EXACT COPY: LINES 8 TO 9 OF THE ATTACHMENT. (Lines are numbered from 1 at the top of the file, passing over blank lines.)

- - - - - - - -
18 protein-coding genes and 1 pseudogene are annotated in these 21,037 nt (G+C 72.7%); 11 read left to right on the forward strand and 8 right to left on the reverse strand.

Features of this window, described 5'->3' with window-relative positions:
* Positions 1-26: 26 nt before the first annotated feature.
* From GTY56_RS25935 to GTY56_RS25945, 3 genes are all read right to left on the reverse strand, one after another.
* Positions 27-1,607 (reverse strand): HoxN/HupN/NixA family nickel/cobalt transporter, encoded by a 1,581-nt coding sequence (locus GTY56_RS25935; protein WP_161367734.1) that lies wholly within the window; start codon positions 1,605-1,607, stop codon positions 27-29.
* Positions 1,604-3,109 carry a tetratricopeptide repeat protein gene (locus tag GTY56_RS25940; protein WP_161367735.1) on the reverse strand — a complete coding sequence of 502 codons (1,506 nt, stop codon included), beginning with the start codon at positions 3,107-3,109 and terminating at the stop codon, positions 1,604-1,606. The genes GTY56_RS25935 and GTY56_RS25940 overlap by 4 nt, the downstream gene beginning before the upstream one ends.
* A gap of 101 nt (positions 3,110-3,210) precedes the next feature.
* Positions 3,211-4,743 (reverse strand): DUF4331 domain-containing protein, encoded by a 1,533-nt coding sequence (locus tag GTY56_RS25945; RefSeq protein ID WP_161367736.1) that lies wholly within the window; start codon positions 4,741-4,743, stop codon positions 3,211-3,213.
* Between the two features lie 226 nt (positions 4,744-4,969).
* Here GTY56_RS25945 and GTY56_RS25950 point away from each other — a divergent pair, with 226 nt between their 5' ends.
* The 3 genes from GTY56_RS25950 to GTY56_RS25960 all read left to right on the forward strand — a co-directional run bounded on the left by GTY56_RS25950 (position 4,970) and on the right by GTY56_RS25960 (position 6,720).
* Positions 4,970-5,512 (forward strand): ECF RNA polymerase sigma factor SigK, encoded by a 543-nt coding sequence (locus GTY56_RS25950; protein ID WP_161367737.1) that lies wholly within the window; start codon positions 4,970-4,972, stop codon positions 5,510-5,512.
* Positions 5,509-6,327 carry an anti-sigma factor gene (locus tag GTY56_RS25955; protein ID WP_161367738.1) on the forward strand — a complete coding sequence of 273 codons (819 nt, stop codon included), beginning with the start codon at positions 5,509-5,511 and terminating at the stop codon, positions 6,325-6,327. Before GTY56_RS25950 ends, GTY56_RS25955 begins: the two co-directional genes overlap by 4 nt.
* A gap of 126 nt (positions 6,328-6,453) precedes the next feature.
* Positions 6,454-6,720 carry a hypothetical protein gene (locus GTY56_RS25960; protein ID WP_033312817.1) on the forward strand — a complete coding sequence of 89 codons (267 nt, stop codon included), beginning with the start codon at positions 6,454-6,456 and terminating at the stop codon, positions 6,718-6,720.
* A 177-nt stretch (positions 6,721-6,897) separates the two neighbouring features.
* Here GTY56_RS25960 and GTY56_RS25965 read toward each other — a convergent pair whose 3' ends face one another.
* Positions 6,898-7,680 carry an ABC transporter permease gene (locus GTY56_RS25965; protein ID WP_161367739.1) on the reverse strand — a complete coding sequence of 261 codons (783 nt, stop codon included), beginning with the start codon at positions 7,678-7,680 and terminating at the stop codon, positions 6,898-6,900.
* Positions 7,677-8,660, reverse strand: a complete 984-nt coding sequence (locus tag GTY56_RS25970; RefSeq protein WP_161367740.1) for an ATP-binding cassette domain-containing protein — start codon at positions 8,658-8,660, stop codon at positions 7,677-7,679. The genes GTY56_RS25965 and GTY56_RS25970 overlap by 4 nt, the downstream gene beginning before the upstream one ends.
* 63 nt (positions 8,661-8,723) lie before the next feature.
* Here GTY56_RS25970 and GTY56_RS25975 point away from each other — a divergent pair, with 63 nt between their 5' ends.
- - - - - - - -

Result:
* Positions 3,211-4,743 (reverse strand): DUF4331 domain-containing protein, encoded by a 1,533-nt coding sequence (locus tag GTY56_RS25945; RefSeq protein ID WP_161367736.1) that lies wholly within the window; start codon positions 4,741-4,743, stop codon positions 3,211-3,213.
* Between the two features lie 226 nt (positions 4,744-4,969).